It’s very possible that you have some old white convector radiators in your home that require painting.
They might have become yellow with age or may have been chipped and are revealing the bare metal underneath.
Whatever the reason, it is certainly possible to paint an old radiator as long as you stick to a few basic rules that this article will reveal below.
Get the right paint
When the heating is on full blast, radiators obviously get very hot, so it’s important that you choose a paint that won’t blister or melt due to the high heat outputs.
There are specific solvent-based paints for radiators that can cope with the heat so it’s advisable to buy a couple of pots of these before you start.
Clean & sand your radiator first
It’s quite likely your radiator is dirty, covered by years worth of muck from dust, sticky fingers, pets or other general household grime, so give it a wipe down with a cloth and some warm soapy water.
Depending on the surface of your radiator, it might be worth sanding down previous coats of paint or removing any lumps and bumps to ensure you get a lovely smooth finish with your new coat.
Don’t paint a hot radiator
In order for the paint to bond properly to your existing radiator, it’s important you let the radiator cool down completely before attempting to paint it.
Switch off the central heating completely and ensure that the radiator is cold, otherwise you could get a smeary or flaky finish that looks worse than when you started.
Take your time
Choose good quality brushes. One chunky one for the majority of the radiator’s tank and then have a smaller one for any harder to reach areas.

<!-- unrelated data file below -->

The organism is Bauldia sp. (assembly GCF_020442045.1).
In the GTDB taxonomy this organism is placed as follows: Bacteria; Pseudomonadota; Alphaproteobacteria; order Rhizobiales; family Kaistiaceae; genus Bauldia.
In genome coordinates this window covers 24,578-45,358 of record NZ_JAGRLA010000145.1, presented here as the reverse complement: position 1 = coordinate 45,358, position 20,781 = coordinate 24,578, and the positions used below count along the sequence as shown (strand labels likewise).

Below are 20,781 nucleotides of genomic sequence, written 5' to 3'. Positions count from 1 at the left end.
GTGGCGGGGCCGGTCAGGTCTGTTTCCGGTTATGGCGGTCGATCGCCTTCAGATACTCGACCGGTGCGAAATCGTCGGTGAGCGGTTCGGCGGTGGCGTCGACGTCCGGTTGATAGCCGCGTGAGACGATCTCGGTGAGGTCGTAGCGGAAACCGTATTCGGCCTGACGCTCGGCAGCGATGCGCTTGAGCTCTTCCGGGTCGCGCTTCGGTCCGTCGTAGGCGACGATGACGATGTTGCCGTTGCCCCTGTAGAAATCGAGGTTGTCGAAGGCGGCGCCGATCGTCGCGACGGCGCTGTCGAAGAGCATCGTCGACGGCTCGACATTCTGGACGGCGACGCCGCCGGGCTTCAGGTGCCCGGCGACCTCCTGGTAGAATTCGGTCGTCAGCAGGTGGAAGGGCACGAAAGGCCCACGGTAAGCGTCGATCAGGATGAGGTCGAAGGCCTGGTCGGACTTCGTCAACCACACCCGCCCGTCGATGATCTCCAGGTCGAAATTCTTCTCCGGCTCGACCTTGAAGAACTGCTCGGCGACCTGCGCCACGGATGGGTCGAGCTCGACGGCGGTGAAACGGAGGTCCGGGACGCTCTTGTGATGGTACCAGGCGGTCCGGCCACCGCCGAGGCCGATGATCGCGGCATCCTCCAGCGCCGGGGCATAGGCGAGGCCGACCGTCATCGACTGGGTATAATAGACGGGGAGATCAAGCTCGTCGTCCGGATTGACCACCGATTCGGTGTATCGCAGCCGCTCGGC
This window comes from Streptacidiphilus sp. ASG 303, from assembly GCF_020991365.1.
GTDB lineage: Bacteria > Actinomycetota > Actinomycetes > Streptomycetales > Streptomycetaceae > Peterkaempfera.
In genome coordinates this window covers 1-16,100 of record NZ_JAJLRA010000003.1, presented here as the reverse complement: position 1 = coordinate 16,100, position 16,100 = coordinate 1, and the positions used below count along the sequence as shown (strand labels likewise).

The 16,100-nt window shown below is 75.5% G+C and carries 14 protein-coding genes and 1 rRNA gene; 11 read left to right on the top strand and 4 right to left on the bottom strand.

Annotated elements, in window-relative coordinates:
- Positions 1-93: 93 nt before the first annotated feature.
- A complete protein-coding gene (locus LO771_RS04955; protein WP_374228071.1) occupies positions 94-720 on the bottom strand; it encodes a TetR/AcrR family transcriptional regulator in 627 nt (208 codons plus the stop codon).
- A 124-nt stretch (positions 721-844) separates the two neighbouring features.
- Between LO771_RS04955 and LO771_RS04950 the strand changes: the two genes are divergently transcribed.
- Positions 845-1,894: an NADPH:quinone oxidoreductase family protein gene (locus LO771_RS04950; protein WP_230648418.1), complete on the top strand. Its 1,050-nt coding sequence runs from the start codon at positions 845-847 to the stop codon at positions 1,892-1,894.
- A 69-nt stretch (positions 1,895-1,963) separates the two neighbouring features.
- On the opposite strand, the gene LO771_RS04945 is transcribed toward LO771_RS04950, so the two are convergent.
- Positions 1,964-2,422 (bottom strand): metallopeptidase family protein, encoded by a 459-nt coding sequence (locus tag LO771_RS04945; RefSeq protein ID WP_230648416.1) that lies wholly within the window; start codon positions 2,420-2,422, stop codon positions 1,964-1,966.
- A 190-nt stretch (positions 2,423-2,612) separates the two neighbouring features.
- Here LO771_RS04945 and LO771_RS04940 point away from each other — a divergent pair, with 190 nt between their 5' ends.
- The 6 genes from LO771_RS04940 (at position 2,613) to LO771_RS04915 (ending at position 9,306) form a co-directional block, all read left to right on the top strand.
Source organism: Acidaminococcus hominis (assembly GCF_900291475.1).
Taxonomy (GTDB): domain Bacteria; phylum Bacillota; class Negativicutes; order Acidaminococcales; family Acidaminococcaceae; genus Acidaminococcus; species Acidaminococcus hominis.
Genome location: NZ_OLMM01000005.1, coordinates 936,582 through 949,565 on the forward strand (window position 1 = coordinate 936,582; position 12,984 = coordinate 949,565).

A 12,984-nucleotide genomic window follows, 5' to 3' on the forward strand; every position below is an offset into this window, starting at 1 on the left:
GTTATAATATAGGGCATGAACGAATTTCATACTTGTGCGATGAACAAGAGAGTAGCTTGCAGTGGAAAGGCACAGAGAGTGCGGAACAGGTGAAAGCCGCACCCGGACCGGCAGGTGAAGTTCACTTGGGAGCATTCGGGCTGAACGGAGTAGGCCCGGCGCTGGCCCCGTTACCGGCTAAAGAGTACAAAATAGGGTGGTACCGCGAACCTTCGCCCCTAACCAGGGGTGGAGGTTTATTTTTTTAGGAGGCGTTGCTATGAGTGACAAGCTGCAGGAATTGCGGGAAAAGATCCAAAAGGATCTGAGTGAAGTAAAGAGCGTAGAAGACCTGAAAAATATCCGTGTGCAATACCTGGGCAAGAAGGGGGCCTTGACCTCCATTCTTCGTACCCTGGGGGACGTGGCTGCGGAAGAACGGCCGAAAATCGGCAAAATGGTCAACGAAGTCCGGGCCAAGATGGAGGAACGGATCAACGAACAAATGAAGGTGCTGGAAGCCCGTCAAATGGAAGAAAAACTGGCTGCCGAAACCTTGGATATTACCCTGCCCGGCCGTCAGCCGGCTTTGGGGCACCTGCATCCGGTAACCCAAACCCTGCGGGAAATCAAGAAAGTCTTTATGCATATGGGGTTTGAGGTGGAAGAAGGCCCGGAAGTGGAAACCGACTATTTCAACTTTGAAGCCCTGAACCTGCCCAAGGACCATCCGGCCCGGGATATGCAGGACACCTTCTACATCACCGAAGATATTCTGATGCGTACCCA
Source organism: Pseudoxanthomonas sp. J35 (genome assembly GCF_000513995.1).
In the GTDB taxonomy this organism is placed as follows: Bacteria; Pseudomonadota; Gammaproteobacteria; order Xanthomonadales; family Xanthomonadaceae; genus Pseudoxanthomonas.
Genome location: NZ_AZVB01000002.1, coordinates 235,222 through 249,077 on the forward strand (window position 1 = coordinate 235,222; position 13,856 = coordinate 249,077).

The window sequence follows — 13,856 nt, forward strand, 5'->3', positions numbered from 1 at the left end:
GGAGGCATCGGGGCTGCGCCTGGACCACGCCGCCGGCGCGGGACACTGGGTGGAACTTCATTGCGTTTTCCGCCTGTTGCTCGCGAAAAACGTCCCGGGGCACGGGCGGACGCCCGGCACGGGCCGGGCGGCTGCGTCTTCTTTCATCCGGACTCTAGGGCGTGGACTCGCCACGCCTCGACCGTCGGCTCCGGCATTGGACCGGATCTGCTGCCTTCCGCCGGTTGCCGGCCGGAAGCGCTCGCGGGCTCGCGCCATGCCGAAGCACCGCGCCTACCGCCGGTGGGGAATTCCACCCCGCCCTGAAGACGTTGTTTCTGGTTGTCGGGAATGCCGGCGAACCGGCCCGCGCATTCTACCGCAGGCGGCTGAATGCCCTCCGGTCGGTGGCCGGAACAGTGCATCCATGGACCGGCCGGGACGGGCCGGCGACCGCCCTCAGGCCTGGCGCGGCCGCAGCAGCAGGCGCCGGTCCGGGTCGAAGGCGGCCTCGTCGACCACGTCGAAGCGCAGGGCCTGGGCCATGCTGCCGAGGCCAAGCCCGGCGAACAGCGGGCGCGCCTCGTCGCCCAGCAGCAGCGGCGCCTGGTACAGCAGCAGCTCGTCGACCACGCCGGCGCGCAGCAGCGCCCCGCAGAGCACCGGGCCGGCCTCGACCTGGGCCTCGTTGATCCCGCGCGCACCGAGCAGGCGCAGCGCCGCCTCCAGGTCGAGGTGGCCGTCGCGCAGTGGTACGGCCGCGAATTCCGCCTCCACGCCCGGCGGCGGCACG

Additionally, don’t be tempted to rush the job in order to get it over with quickly. It doesn’t really take long to paint a radiator anyway, so taking an extra 10 or 15 minutes will give you a lovely finish and less likelihood of splattering paint everywhere.
Don’t overload your brush with paint and paint slowly up and down in line with the grooves. Make your way across until you’ve covered the whole rad evenly.
Wait for it to dry and make a decision on whether you need to apply a second coat.
Do you need a new radiator?
While giving a radiator a fresh coat of paint can give it a new lease of life, there comes a point when you need to decide if it’s worth sprucing up your old rad or if it’s time to get a new one.
If your radiator is over 15 years old, the years of loyal service could mean that it has started to rust on the inside and is no longer emitting heat as efficiently as it once was.
This could particularly be the case if you haven’t been regularly topping up your chemical inhibitor levels and radiator sludge has accumulated at the bottom of the rad. A classic symptom of this is a radiator that is cold at the bottom but hot at the top.
It’s certainly possible to call out a plumber to remove and flush out the radiator, but it’s often cheaper to replace the whole radiator with a new one.
Modern radiators are more efficient than they ever have been before and there are a vast array of styles, finishes and sizes to choose from.